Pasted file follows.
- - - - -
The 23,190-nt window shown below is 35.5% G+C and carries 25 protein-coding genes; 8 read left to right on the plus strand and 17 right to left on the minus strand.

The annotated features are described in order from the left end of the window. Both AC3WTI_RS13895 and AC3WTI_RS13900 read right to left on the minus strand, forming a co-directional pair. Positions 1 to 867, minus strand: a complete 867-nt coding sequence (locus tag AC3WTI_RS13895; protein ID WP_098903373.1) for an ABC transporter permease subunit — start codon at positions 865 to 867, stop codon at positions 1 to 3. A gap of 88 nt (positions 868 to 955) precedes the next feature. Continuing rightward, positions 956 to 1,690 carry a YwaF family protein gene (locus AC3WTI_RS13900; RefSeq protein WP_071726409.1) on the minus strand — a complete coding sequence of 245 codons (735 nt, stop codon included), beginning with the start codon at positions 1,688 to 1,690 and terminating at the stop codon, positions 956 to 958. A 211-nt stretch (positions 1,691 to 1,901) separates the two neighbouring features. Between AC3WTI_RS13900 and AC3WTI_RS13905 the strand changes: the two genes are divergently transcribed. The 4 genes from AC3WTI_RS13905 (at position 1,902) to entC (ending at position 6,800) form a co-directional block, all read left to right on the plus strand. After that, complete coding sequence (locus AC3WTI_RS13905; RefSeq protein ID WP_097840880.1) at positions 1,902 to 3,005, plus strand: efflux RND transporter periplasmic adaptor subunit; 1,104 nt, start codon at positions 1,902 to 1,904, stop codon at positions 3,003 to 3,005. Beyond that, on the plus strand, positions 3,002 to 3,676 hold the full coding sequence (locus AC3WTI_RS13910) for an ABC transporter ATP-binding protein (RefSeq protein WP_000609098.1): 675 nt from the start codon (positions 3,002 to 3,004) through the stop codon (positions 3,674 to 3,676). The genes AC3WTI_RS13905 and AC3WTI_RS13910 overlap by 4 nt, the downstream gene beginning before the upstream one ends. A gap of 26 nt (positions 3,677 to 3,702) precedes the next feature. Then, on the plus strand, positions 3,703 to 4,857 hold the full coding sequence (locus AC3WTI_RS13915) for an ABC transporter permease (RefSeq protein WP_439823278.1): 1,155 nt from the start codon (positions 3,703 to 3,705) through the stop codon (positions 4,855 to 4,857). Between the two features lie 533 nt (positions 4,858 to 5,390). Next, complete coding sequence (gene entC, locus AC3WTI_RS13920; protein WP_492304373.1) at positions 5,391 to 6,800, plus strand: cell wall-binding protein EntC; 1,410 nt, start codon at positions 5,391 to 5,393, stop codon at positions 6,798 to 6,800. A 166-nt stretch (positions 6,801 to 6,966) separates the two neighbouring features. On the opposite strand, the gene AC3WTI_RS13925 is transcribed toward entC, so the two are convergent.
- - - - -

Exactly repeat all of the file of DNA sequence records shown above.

The 23,190-nt window shown below is 35.5% G+C and carries 25 protein-coding genes; 8 read left to right on the plus strand and 17 right to left on the minus strand.

The annotated features are described in order from the left end of the window. Both AC3WTI_RS13895 and AC3WTI_RS13900 read right to left on the minus strand, forming a co-directional pair. Positions 1 to 867, minus strand: a complete 867-nt coding sequence (locus tag AC3WTI_RS13895; protein ID WP_098903373.1) for an ABC transporter permease subunit — start codon at positions 865 to 867, stop codon at positions 1 to 3. A gap of 88 nt (positions 868 to 955) precedes the next feature. Continuing rightward, positions 956 to 1,690 carry a YwaF family protein gene (locus AC3WTI_RS13900; RefSeq protein WP_071726409.1) on the minus strand — a complete coding sequence of 245 codons (735 nt, stop codon included), beginning with the start codon at positions 1,688 to 1,690 and terminating at the stop codon, positions 956 to 958. A 211-nt stretch (positions 1,691 to 1,901) separates the two neighbouring features. Between AC3WTI_RS13900 and AC3WTI_RS13905 the strand changes: the two genes are divergently transcribed. The 4 genes from AC3WTI_RS13905 (at position 1,902) to entC (ending at position 6,800) form a co-directional block, all read left to right on the plus strand. After that, complete coding sequence (locus AC3WTI_RS13905; RefSeq protein ID WP_097840880.1) at positions 1,902 to 3,005, plus strand: efflux RND transporter periplasmic adaptor subunit; 1,104 nt, start codon at positions 1,902 to 1,904, stop codon at positions 3,003 to 3,005. Beyond that, on the plus strand, positions 3,002 to 3,676 hold the full coding sequence (locus AC3WTI_RS13910) for an ABC transporter ATP-binding protein (RefSeq protein WP_000609098.1): 675 nt from the start codon (positions 3,002 to 3,004) through the stop codon (positions 3,674 to 3,676). The genes AC3WTI_RS13905 and AC3WTI_RS13910 overlap by 4 nt, the downstream gene beginning before the upstream one ends. A gap of 26 nt (positions 3,677 to 3,702) precedes the next feature. Then, on the plus strand, positions 3,703 to 4,857 hold the full coding sequence (locus AC3WTI_RS13915) for an ABC transporter permease (RefSeq protein WP_439823278.1): 1,155 nt from the start codon (positions 3,703 to 3,705) through the stop codon (positions 4,855 to 4,857). Between the two features lie 533 nt (positions 4,858 to 5,390). Next, complete coding sequence (gene entC, locus AC3WTI_RS13920; protein WP_492304373.1) at positions 5,391 to 6,800, plus strand: cell wall-binding protein EntC; 1,410 nt, start codon at positions 5,391 to 5,393, stop codon at positions 6,798 to 6,800. A 166-nt stretch (positions 6,801 to 6,966) separates the two neighbouring features. On the opposite strand, the gene AC3WTI_RS13925 is transcribed toward entC, so the two are convergent.